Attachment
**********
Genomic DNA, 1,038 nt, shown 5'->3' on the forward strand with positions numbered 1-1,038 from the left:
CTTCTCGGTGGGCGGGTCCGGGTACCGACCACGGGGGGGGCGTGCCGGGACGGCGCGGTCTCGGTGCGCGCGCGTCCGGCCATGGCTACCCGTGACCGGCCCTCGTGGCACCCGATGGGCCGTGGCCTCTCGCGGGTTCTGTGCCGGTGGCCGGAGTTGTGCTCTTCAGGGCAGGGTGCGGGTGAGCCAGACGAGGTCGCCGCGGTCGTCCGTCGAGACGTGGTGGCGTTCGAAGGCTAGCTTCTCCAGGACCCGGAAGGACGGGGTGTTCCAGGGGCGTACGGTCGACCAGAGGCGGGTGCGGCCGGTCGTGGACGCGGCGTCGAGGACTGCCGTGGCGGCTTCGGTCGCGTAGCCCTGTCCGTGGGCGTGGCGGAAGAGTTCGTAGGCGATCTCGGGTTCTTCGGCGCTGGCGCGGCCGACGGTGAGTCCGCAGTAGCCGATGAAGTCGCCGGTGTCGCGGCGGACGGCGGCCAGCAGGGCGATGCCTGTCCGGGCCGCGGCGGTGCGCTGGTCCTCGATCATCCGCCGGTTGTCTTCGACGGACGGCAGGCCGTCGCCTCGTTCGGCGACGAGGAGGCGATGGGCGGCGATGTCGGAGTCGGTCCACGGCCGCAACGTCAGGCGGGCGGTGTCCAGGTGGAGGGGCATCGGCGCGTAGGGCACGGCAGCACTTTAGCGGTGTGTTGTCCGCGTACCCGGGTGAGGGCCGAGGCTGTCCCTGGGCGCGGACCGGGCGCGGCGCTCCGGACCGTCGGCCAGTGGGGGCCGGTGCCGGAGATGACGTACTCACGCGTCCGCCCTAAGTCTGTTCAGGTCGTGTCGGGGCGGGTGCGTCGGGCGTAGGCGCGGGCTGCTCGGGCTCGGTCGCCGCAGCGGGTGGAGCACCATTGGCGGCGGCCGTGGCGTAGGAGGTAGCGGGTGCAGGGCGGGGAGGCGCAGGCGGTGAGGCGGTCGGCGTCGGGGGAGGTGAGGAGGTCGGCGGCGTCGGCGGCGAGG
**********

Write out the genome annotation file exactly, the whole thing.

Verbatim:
Genomic DNA, 1,038 nt, shown 5'->3' on the forward strand with positions numbered 1-1,038 from the left:
CTTCTCGGTGGGCGGGTCCGGGTACCGACCACGGGGGGGGCGTGCCGGGACGGCGCGGTCTCGGTGCGCGCGCGTCCGGCCATGGCTACCCGTGACCGGCCCTCGTGGCACCCGATGGGCCGTGGCCTCTCGCGGGTTCTGTGCCGGTGGCCGGAGTTGTGCTCTTCAGGGCAGGGTGCGGGTGAGCCAGACGAGGTCGCCGCGGTCGTCCGTCGAGACGTGGTGGCGTTCGAAGGCTAGCTTCTCCAGGACCCGGAAGGACGGGGTGTTCCAGGGGCGTACGGTCGACCAGAGGCGGGTGCGGCCGGTCGTGGACGCGGCGTCGAGGACTGCCGTGGCGGCTTCGGTCGCGTAGCCCTGTCCGTGGGCGTGGCGGAAGAGTTCGTAGGCGATCTCGGGTTCTTCGGCGCTGGCGCGGCCGACGGTGAGTCCGCAGTAGCCGATGAAGTCGCCGGTGTCGCGGCGGACGGCGGCCAGCAGGGCGATGCCTGTCCGGGCCGCGGCGGTGCGCTGGTCCTCGATCATCCGCCGGTTGTCTTCGACGGACGGCAGGCCGTCGCCTCGTTCGGCGACGAGGAGGCGATGGGCGGCGATGTCGGAGTCGGTCCACGGCCGCAACGTCAGGCGGGCGGTGTCCAGGTGGAGGGGCATCGGCGCGTAGGGCACGGCAGCACTTTAGCGGTGTGTTGTCCGCGTACCCGGGTGAGGGCCGAGGCTGTCCCTGGGCGCGGACCGGGCGCGGCGCTCCGGACCGTCGGCCAGTGGGGGCCGGTGCCGGAGATGACGTACTCACGCGTCCGCCCTAAGTCTGTTCAGGTCGTGTCGGGGCGGGTGCGTCGGGCGTAGGCGCGGGCTGCTCGGGCTCGGTCGCCGCAGCGGGTGGAGCACCATTGGCGGCGGCCGTGGCGTAGGAGGTAGCGGGTGCAGGGCGGGGAGGCGCAGGCGGTGAGGCGGTCGGCGTCGGGGGAGGTGAGGAGGTCGGCGGCGTCGGCGGCGAGG